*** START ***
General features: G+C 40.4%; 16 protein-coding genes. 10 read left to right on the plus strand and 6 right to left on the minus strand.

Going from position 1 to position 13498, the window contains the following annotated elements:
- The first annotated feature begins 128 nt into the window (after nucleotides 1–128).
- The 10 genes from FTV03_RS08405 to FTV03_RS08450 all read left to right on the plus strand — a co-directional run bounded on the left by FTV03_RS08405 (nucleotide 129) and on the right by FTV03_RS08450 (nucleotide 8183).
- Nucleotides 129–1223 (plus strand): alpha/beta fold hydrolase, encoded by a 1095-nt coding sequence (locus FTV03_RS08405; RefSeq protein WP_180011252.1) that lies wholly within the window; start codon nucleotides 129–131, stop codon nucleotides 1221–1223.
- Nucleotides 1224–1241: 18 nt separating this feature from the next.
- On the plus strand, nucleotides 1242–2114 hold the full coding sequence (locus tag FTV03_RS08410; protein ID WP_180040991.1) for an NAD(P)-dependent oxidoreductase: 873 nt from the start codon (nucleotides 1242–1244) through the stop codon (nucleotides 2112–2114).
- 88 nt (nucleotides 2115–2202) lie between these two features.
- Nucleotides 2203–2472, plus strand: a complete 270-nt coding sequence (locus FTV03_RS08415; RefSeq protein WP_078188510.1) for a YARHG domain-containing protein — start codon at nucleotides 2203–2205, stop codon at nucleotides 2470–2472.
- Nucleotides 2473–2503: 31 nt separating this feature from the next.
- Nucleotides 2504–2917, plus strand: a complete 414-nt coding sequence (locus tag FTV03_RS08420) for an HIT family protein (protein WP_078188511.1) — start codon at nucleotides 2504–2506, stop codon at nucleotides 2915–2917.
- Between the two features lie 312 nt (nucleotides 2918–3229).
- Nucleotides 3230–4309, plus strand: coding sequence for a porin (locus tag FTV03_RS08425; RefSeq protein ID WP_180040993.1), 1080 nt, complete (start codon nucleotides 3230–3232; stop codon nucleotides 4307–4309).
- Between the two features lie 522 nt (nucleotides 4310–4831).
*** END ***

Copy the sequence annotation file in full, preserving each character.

General features: G+C 40.4%; 16 protein-coding genes. 10 read left to right on the plus strand and 6 right to left on the minus strand.

Going from position 1 to position 13498, the window contains the following annotated elements:
- The first annotated feature begins 128 nt into the window (after nucleotides 1–128).
- The 10 genes from FTV03_RS08405 to FTV03_RS08450 all read left to right on the plus strand — a co-directional run bounded on the left by FTV03_RS08405 (nucleotide 129) and on the right by FTV03_RS08450 (nucleotide 8183).
- Nucleotides 129–1223 (plus strand): alpha/beta fold hydrolase, encoded by a 1095-nt coding sequence (locus FTV03_RS08405; RefSeq protein WP_180011252.1) that lies wholly within the window; start codon nucleotides 129–131, stop codon nucleotides 1221–1223.
- Nucleotides 1224–1241: 18 nt separating this feature from the next.
- On the plus strand, nucleotides 1242–2114 hold the full coding sequence (locus tag FTV03_RS08410; protein ID WP_180040991.1) for an NAD(P)-dependent oxidoreductase: 873 nt from the start codon (nucleotides 1242–1244) through the stop codon (nucleotides 2112–2114).
- 88 nt (nucleotides 2115–2202) lie between these two features.
- Nucleotides 2203–2472, plus strand: a complete 270-nt coding sequence (locus FTV03_RS08415; RefSeq protein WP_078188510.1) for a YARHG domain-containing protein — start codon at nucleotides 2203–2205, stop codon at nucleotides 2470–2472.
- Nucleotides 2473–2503: 31 nt separating this feature from the next.
- Nucleotides 2504–2917, plus strand: a complete 414-nt coding sequence (locus tag FTV03_RS08420) for an HIT family protein (protein WP_078188511.1) — start codon at nucleotides 2504–2506, stop codon at nucleotides 2915–2917.
- Between the two features lie 312 nt (nucleotides 2918–3229).
- Nucleotides 3230–4309, plus strand: coding sequence for a porin (locus tag FTV03_RS08425; RefSeq protein ID WP_180040993.1), 1080 nt, complete (start codon nucleotides 3230–3232; stop codon nucleotides 4307–4309).
- Between the two features lie 522 nt (nucleotides 4310–4831).